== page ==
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The Development Impact of a Best Practice Seasonal Worker Policy

John Gibson () and David McKenzie ()

The Review of Economics and Statistics, 2014, vol. 96, issue 2, 229-243

Abstract: Seasonal migration programs are widely used around the world, yet there is little evidence as to their development impacts. A multiyear prospective evaluation of New Zealand's Recognised Seasonal Employer (RSE) seasonal worker program allows us to measure the impact of participating in this program on households in Tonga and Vanuatu. Using a propensity-score prescreened difference-in-differences analysis based on surveys fielded before, during, and after participation, we find that the RSE has indeed had positive development impacts that dwarf those of other popular development interventions. It has increased income, consumption, and savings of households; durable goods ownership; and subjective standard of living. The results also suggest that child schooling improved in Tonga. © 2014 The World Bank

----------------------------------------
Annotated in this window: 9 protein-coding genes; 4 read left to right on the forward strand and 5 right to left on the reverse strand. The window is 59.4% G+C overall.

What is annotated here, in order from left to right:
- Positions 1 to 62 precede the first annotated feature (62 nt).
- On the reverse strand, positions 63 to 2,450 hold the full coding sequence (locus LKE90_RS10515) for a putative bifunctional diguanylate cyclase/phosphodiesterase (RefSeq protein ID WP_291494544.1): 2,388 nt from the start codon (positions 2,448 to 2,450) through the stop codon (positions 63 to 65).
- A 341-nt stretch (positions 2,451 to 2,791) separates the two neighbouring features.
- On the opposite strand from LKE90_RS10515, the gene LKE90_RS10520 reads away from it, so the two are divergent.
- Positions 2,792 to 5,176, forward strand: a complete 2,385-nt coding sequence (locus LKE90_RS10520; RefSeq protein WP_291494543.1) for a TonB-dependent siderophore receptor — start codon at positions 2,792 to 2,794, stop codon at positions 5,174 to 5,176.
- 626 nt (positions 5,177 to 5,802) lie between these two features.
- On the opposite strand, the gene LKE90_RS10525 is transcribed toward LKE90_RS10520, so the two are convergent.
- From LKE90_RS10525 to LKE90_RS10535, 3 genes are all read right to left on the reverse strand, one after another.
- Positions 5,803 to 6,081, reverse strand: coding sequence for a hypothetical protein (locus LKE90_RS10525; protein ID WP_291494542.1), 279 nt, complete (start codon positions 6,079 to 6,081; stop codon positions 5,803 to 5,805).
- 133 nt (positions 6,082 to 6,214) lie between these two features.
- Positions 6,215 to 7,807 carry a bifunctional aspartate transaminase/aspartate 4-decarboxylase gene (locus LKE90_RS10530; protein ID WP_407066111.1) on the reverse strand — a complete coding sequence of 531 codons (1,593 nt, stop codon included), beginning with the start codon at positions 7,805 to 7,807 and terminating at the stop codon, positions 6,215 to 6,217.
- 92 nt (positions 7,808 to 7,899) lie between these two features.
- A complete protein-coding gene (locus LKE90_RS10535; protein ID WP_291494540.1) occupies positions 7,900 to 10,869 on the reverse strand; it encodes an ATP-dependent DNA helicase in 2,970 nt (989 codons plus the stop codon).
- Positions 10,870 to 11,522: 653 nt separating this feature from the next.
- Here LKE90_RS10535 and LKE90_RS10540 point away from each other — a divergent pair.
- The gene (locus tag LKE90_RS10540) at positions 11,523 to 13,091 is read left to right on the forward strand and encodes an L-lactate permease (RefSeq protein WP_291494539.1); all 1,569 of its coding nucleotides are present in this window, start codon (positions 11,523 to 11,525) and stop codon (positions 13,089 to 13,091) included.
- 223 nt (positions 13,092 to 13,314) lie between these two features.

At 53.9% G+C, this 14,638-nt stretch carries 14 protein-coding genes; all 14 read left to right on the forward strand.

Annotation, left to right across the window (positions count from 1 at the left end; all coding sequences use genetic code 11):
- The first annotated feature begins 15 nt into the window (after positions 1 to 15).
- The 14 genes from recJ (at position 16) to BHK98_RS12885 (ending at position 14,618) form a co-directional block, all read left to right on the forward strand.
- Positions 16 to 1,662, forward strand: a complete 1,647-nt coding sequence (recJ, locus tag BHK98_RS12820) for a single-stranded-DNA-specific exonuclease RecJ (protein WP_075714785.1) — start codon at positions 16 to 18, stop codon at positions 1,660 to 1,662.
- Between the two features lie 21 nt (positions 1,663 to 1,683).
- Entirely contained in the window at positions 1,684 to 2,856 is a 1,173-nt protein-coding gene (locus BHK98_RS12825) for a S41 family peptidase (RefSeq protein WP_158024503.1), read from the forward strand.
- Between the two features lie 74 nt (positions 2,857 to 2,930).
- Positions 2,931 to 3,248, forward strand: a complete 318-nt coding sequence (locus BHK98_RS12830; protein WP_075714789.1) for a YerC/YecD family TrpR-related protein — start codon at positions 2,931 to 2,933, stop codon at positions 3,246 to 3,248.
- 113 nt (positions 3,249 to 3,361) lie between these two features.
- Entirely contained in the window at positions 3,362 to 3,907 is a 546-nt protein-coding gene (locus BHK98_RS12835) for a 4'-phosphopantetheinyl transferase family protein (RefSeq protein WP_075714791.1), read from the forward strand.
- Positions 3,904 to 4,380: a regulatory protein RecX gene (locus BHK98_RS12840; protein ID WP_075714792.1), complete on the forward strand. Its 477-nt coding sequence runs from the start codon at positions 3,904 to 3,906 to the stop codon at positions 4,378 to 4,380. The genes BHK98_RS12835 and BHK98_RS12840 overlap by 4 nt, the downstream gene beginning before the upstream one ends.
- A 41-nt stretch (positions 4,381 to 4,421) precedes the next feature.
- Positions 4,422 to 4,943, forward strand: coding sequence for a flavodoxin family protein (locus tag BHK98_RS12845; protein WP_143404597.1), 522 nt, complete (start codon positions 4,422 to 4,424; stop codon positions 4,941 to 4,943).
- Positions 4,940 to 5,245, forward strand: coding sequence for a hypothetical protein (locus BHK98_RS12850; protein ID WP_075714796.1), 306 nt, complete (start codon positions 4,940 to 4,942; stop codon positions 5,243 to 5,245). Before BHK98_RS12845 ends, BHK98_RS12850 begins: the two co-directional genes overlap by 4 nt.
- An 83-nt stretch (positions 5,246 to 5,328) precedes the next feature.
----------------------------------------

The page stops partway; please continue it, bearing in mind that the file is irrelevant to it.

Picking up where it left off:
Keywords: seasonal migration; matched difference-in-differences (search for similar items in EconPapers)
JEL-codes: O12 J61 F22 (search for similar items in EconPapers)
Date: 2014
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Working Paper: The Development Impact of a Best Practice Seasonal Worker Policy (2010) Downloads
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The Review of Economics and Statistics is currently edited by Amitabh Chandra, Olivier Coibion, Bryan S. Graham, Shachar Kariv, Amit K. Khandelwal, Asim Ijaz Khwaja, Brigitte C. Madrian and Rohini Pande

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